I disagree with this. Sure the occult stuff was interesting but True Detective has a lot more going for it than that - notably an absolutely singularly oppressive and thick atmosphere, a vibe. I don't know how to explain it except to say that it has the feel of a novel in the form of a TV drama. I can almost feel the heat and the sweat.

I don't think the occult is the attraction of the show. It has incredible performances, a great script, it's beautifully composed and shot - it's just great across the board.

It's about about obsession, people, the strangeness of the human experience, dirt and yeah a bit of strange occult spice. But I just don't think it's as central as the way you describe it.

That said I've always felt like TD would be a true one-off - it just has too many elements working perfectly together. I'm sure season 2 will be decent but season is going to stay unique. Fuck me Harrelson and McConaughey were superb.

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Hmm... AV Club are usually pretty reliable for me with their reviews, and they're pretty down on the new season.

http://www.avclub.com/review/going-straight-struggle-true-detective-220828

“Why would I do another buddy-cop show?” asks True Detective creator Nic Pizzolatto in a recent Vanity Fair profile. “I think whatever I had to say about the buddy-cop genre, I said.” More’s the pity. In place of Matthew McConaughey and Woody Harrelson bickering on long car rides and gradually figuring out how to work together on a high-stakes serial killer case, season two offers four individuals so isolated and angsty that the one buddy-cop scene late in the second episode is just about the only thing in the first three that gives hope for the season.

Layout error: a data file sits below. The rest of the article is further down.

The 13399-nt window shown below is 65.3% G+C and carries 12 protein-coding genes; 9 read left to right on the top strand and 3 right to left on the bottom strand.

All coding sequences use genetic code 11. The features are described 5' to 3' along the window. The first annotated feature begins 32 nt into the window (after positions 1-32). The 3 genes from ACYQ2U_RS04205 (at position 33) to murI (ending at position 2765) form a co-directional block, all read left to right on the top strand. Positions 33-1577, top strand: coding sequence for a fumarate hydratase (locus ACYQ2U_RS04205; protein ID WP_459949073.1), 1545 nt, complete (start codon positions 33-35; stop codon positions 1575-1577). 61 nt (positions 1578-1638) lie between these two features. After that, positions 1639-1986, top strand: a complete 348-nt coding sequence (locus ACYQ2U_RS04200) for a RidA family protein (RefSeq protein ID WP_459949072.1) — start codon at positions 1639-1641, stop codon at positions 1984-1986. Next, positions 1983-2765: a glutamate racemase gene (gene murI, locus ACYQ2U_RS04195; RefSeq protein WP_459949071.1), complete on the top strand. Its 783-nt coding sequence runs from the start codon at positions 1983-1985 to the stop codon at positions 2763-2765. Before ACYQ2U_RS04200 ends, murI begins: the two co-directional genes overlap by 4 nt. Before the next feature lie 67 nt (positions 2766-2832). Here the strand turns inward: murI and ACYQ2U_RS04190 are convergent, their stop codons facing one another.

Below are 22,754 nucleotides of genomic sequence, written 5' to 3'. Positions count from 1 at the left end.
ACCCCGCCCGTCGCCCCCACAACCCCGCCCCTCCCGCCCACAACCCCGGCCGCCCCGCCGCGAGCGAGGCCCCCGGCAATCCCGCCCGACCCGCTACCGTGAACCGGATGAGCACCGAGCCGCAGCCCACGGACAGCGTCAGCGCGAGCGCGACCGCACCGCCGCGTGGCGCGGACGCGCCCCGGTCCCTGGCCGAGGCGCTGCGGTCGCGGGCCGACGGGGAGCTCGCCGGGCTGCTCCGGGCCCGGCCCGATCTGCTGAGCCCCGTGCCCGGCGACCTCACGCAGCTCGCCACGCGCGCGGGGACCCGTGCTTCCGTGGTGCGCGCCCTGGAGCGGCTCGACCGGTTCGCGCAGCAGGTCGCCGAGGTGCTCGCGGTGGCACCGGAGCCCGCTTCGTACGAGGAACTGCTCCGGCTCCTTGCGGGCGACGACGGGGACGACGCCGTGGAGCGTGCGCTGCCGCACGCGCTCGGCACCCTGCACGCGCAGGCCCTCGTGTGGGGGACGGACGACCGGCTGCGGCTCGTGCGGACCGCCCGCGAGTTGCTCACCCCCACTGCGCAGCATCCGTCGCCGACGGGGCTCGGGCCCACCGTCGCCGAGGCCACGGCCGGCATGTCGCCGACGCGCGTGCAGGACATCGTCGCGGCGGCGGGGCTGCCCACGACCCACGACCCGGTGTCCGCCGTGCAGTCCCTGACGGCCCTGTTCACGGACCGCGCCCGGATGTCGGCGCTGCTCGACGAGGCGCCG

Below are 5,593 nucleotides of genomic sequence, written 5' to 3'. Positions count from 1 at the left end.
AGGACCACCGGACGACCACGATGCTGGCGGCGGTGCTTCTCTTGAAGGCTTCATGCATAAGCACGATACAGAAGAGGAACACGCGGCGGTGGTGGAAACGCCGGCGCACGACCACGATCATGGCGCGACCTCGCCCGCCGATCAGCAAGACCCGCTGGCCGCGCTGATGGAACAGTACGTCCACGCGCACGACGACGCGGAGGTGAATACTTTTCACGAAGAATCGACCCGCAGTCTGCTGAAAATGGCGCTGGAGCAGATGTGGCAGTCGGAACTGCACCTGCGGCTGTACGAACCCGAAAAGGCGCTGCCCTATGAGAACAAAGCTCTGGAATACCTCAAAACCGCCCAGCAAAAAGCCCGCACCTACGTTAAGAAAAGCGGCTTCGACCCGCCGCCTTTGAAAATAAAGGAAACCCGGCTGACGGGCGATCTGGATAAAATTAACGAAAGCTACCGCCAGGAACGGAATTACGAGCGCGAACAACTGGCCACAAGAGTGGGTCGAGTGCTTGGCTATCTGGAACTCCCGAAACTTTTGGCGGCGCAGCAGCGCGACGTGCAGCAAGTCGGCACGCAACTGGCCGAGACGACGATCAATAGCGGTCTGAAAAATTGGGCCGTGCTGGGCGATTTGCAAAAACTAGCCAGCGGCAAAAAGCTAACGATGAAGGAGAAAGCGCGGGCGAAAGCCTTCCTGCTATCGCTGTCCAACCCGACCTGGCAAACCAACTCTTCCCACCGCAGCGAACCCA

Pizzolatto asks, “Do you really just want to see two stars riding around in a car talking?” Does he really not understand what drew people to season one?

Season two of True Detective is a different animal, a linear L.A. detective story about a dead city manager with mob ties, but the case that binds the four main characters doesn’t generate many sparks...

....The result is monotony. Season one spiced up its mood with a pungent mix of buddy-cop comedy, surreal horror, and mystery. Season two is serious people doing serious things all the time. None of these characters have ever found anything funny in their lives, and none of them have anything interesting to offer one another (or us) beyond solving the case. When they’re exasperated with one another, they clench their teeth and shut up at the cost of so much drama.


I'm still keen to see it when it kicks off on Sunday (or Monday for me according to the cable schedule) and see where it goes, but expectations are a bit lower. Still, the first season was, as Smitty said, such a perfect storm of different components coming together, it's maybe raised the bar a bit unfairly for season two.